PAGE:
Some 11 deserters and former Laurent Nkunda men have been caught in the Ruzizi Plain in South-Kivu by a FARDC patrol. All 11 of these men are reported to have escaped from Luberizi “brassage” centre.

Among the deserters, one is believed to by originally from Uganda and two are reported as Rwandans. The remaining deserters are believed to be Congolese from the Masisi area in North-Kivu. While the foreign deserters are to be transferred to Kinshasa to await a decision by the FARDC command, the Congolese deserters will be returned to the “brassage” centre.

Human Insecurity Issues

Insufficient number of vaccines in meningitis vaccination campaign


A vaccination campaign launched in Ituri on Saturday is facing a shortage of vaccines. Medical experts have declared that vaccination will thus be limited to the areas surrounding Adi, 350km North of Bunia.

With only 112,000 doses to cover the district’s five sanitary zones, priority has been given to the inhabitants of Adi and its surrounding where a meningitis epidemic broke out. Medical experts have also added that a new demand for more vaccines doses would have to be made if new cases where reported outside from Adi health zone.


ICGLR Projects

New road linking Rwanda, Uganda and DRC to be built, Roadblock on Goma-Sake lifted,


The Ugandan parliament has approved a supplementary $37m loan from the African Development Bank for a road project linking Rwanda, Uganda and DRC. The project comprises a two-lane asphalt road running from Kabale and Kisoro in Uganda to Cyanika in Rwanda and Bunagana in DRC.

Road construction is expected to start in May and last for 36 months to cover the 98km. The roads has been identified under the Preferential Trade Area as a feasible and viable road in the region, it will also pass through a mineral rich area with huge deposits of iron ore in Muko (Uganda).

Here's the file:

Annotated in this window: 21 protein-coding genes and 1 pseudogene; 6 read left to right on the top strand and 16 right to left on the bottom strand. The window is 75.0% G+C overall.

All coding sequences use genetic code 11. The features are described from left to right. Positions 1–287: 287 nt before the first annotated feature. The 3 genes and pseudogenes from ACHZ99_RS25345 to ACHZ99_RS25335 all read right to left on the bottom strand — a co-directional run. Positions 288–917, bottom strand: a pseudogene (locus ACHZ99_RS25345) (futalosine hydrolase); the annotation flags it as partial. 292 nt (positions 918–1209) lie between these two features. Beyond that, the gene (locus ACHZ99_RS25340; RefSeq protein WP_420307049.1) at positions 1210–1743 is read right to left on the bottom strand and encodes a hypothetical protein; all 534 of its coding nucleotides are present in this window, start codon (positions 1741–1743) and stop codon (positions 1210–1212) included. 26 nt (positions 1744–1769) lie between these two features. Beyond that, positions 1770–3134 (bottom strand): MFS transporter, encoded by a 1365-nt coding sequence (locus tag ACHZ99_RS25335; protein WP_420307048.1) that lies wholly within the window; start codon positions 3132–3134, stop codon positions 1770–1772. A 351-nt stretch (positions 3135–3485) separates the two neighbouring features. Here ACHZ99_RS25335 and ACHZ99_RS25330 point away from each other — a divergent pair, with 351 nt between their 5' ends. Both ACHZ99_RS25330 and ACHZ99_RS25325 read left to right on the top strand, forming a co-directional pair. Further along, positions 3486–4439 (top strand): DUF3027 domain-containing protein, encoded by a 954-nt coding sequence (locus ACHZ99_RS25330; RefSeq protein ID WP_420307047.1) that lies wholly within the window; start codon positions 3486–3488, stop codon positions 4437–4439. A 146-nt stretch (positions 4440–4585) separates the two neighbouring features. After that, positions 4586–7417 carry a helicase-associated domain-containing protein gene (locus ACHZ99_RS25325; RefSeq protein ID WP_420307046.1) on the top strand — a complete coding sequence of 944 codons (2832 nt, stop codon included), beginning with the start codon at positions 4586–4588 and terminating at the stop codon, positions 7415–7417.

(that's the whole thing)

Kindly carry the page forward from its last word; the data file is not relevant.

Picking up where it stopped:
A roadblock 10km south of Goma on the road linking Goma to Sake has finally been lifted. According to the military, the blockade had been established in order to prevent the infiltration of bandits and militiamen in Goma from Masisi. However, many people believed the blockade was used to levy an illegal tax.

CEAR believes that the construction of new transport infrastructure will serve as a valuable circuit breaker of peace by linking the region economically and socially. The disappearance of roadblock will also ease travelling in the region and help reducing transport cost.

Warning Level: 5

Zone 2: EAC-Lake Sango Triangle

Descriptive Summary:

Border area surrounding Lake Sango (Victoria) The area has not been the site of hostile large scale armed action.

Negative Security Actors/Factors:

This area is characterized by border conflict over access to fish resources. There are also common threats from illegal activities of flow of small arms, cattle thefts, and smuggling of stolen automobiles and other items.


Current Status:

Human Insecurity


Tanzania starts Rift Valley Fever vaccination campaign


The Tanzanian government has announced that a first batch of 500,000 livestock vaccines has arrived in the country and will be distributed to various districts at risk.

The vaccination campaign started immediately after the vaccine was received from South Africa. The affected regions of Arusha, Manyara, Kilimanjaro, Morogoro and Tanga are currently the priority areas of vaccination.

Meanwhile, in Dodoma one person has died and five other been admitted to hospital because of what is believed to be RVF. Blood samples have been sent to laboratories to identify whether or not it was RVF.

Kenya is still heavily affected by the disease and the meat industry continues to be hard hit with significant economic impact on cattle owners. The price of a cow is reported to have plummeted and is now only one fifth of the price before the RVF outbreak.

Inland lake shrinking threatens fishermen livelihood, could reduce energy supply


Three inland lakes and a water reservoir for hydro power generation in Arusha and Kilimanjaro regions are among the shrinking water bodies in Tanzania. Natural and human-induced causes are to blame for the shrinkage. The Minister of State in the Vice President’s office in charge of environment Prof. Mark Mwandosya has declared that urgent action is needed in order to stop further shrinkage.